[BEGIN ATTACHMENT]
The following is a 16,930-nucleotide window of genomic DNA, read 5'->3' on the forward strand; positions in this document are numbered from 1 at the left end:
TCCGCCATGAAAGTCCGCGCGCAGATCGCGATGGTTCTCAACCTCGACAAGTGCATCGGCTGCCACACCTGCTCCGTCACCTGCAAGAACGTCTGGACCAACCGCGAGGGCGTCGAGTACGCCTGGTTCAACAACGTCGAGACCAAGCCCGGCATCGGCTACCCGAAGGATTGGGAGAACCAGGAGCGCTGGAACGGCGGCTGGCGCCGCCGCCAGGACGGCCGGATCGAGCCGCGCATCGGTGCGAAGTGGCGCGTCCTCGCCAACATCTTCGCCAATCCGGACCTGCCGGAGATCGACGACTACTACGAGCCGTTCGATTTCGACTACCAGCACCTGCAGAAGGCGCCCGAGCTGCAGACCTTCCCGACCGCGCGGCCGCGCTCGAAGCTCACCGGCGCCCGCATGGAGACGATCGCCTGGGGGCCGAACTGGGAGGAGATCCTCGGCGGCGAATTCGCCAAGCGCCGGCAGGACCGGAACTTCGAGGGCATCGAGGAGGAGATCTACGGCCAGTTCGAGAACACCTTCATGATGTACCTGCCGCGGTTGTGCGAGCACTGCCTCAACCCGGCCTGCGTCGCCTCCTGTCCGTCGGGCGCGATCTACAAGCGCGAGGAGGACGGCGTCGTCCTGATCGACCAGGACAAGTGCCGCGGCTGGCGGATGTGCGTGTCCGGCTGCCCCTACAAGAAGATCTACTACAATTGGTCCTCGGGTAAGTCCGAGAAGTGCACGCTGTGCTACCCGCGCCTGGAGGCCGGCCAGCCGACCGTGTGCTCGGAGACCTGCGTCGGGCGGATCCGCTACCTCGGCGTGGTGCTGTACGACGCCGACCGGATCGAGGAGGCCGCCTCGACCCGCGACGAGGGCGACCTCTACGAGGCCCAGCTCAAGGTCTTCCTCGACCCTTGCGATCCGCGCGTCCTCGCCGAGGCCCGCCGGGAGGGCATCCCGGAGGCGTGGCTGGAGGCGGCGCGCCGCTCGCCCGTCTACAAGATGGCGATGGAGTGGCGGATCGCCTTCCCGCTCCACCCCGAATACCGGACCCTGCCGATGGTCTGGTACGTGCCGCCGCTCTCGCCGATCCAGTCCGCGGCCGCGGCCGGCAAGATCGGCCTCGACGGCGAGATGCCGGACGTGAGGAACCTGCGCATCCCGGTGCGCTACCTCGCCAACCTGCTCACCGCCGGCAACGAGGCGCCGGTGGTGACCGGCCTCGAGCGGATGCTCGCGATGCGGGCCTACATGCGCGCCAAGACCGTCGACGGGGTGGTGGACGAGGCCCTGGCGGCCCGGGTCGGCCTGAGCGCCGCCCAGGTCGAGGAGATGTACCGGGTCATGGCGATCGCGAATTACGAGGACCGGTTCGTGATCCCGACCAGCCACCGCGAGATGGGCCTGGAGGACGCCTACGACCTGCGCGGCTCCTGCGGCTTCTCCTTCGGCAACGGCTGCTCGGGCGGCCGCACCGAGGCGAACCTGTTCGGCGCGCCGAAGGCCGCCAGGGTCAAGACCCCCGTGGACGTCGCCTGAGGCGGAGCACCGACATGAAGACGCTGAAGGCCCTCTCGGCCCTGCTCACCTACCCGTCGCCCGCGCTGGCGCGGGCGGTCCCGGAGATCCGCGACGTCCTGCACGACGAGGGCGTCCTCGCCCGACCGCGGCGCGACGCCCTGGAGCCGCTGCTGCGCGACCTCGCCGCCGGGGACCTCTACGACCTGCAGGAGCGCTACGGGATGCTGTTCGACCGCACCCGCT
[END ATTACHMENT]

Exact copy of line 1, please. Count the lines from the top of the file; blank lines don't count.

The following is a 16,930-nucleotide window of genomic DNA, read 5'->3' on the forward strand; positions in this document are numbered from 1 at the left end: